A young Swedish immigrant finds himself penniless and alone in California. The boy travels east in search of his brother, moving on foot against the great current of emigrants pushing West. Driven back again and again, he meets naturalists, criminals, religious fanatics, swindlers, Indians, and lawmen, and his exploits turn him into a legend. Díaz defies the conventions of historical fiction and genre, offering a probing look at the stereotypes that populate our past and a portrait of radical foreignness.
Hernán Díaz is the author of Borges, Between History and Eternity (Bloomsbury 2012), managing editor of RHM, and associate director of the Hispanic Institute at Columbia University. He lives in New York.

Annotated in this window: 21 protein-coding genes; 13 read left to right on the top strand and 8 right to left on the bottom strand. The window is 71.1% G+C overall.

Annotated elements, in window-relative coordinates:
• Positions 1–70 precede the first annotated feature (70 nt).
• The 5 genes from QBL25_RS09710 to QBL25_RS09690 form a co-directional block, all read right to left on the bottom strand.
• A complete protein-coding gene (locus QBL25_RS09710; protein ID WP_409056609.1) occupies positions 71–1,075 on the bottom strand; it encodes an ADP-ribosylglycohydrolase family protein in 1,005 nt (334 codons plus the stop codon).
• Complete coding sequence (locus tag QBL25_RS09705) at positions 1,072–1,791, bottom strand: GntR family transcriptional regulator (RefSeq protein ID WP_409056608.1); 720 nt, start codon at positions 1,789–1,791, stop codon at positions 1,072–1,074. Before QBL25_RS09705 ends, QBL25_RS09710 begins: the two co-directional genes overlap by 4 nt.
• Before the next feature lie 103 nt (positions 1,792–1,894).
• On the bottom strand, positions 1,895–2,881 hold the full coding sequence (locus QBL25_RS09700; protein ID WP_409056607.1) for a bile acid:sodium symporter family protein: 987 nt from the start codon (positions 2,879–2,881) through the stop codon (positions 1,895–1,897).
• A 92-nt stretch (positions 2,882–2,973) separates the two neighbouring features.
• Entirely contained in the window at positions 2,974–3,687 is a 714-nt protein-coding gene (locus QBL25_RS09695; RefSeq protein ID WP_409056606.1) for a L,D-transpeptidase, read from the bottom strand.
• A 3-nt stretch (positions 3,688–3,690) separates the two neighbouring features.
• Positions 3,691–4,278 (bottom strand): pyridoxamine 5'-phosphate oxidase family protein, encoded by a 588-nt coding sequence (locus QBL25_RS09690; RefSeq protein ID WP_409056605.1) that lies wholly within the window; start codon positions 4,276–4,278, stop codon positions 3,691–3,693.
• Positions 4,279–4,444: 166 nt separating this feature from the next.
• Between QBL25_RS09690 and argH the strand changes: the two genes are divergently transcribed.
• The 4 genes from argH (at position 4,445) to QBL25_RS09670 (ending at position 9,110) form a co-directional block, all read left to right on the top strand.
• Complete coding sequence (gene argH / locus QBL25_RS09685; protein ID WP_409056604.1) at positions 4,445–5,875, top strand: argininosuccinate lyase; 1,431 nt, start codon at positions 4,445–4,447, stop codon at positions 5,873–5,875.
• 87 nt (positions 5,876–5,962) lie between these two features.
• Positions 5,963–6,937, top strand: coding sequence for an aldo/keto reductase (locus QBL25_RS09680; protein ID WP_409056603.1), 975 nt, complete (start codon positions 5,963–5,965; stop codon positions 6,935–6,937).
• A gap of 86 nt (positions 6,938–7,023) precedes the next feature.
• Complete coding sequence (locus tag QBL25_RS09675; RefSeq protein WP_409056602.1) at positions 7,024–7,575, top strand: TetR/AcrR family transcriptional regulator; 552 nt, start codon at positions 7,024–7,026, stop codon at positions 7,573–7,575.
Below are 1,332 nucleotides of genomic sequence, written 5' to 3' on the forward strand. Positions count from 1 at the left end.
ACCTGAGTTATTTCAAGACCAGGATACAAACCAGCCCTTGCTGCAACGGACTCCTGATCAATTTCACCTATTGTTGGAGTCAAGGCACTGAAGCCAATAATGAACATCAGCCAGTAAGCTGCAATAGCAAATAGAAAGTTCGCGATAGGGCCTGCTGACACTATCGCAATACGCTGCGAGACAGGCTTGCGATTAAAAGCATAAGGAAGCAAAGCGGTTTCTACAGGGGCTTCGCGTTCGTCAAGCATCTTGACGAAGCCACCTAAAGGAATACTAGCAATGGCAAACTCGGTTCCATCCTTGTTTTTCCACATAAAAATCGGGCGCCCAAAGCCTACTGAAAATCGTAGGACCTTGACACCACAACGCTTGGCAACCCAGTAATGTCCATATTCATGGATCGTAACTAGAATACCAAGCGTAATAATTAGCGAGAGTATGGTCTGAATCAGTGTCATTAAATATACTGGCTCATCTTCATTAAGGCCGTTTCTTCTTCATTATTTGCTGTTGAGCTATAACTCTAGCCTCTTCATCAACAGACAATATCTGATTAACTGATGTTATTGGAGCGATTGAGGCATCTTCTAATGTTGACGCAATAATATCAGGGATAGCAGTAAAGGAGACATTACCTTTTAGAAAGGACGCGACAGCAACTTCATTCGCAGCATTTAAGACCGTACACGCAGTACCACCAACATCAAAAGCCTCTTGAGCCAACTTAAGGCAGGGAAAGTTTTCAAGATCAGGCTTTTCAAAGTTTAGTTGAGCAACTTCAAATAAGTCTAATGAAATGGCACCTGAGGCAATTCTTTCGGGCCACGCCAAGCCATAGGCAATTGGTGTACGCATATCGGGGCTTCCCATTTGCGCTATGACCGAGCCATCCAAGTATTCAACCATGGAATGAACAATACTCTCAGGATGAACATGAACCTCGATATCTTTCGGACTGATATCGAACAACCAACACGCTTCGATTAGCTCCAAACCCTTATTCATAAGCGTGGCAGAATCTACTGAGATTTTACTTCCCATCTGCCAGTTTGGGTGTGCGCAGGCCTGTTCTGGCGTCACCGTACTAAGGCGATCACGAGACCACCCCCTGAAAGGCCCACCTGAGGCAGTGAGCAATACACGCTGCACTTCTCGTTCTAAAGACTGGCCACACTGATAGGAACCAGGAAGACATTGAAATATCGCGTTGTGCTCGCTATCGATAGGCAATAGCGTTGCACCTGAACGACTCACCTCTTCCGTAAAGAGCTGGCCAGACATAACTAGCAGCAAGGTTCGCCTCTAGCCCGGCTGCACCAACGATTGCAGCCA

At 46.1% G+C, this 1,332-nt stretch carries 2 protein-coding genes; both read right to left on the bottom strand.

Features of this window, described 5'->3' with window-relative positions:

In The Mountain, Paul Yoon displays his subtle, ethereal, and strikingly observant style with six thematically linked stories, taking place across several continents and time periods and populated with characters who are connected by their traumatic pasts, newly vagrant lives, and quests for solace in their futures. Though they exist in their own distinct worlds (from a sanatorium in the Hudson Valley to an inn in the Russian far east) they are united by the struggle to reconcile their traumatic pasts in the wake of violence, big and small, spiritual and corporeal. A morphine-addicted nurse wanders through the decimated French countryside in search of purpose; a dissatisfied wife sporadically takes a train across Spain with a much younger man in the wake of a building explosion; a lost young woman emigrates from Korea to Shanghai, where she aimlessly works in a camera sweat shop, trying fruitlessly to outrun the ghosts of her past.